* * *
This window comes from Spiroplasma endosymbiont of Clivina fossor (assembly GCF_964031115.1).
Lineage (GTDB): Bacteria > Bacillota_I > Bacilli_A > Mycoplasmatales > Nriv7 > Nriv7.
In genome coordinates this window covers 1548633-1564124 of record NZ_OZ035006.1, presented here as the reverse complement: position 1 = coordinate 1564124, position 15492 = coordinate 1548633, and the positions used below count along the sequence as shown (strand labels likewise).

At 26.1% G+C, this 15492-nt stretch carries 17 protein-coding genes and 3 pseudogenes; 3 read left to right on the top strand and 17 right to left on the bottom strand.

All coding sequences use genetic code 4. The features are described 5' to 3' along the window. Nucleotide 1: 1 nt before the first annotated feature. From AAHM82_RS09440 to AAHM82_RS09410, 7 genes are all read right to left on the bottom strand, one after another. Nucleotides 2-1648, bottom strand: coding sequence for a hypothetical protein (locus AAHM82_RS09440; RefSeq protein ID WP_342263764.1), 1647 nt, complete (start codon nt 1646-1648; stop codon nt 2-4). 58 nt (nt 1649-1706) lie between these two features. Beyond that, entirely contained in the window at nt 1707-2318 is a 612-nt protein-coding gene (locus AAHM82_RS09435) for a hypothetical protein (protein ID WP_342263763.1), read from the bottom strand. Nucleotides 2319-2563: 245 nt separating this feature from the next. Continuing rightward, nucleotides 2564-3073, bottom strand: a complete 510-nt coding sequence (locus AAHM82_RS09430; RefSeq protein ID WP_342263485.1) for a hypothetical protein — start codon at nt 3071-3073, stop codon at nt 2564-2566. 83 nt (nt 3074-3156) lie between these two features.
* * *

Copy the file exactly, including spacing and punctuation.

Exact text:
This window comes from Spiroplasma endosymbiont of Clivina fossor (assembly GCF_964031115.1).
Lineage (GTDB): Bacteria > Bacillota_I > Bacilli_A > Mycoplasmatales > Nriv7 > Nriv7.
In genome coordinates this window covers 1548633-1564124 of record NZ_OZ035006.1, presented here as the reverse complement: position 1 = coordinate 1564124, position 15492 = coordinate 1548633, and the positions used below count along the sequence as shown (strand labels likewise).

At 26.1% G+C, this 15492-nt stretch carries 17 protein-coding genes and 3 pseudogenes; 3 read left to right on the top strand and 17 right to left on the bottom strand.

All coding sequences use genetic code 4. The features are described 5' to 3' along the window. Nucleotide 1: 1 nt before the first annotated feature. From AAHM82_RS09440 to AAHM82_RS09410, 7 genes are all read right to left on the bottom strand, one after another. Nucleotides 2-1648, bottom strand: coding sequence for a hypothetical protein (locus AAHM82_RS09440; RefSeq protein ID WP_342263764.1), 1647 nt, complete (start codon nt 1646-1648; stop codon nt 2-4). 58 nt (nt 1649-1706) lie between these two features. Beyond that, entirely contained in the window at nt 1707-2318 is a 612-nt protein-coding gene (locus AAHM82_RS09435) for a hypothetical protein (protein ID WP_342263763.1), read from the bottom strand. Nucleotides 2319-2563: 245 nt separating this feature from the next. Continuing rightward, nucleotides 2564-3073, bottom strand: a complete 510-nt coding sequence (locus AAHM82_RS09430; RefSeq protein ID WP_342263485.1) for a hypothetical protein — start codon at nt 3071-3073, stop codon at nt 2564-2566. 83 nt (nt 3074-3156) lie between these two features.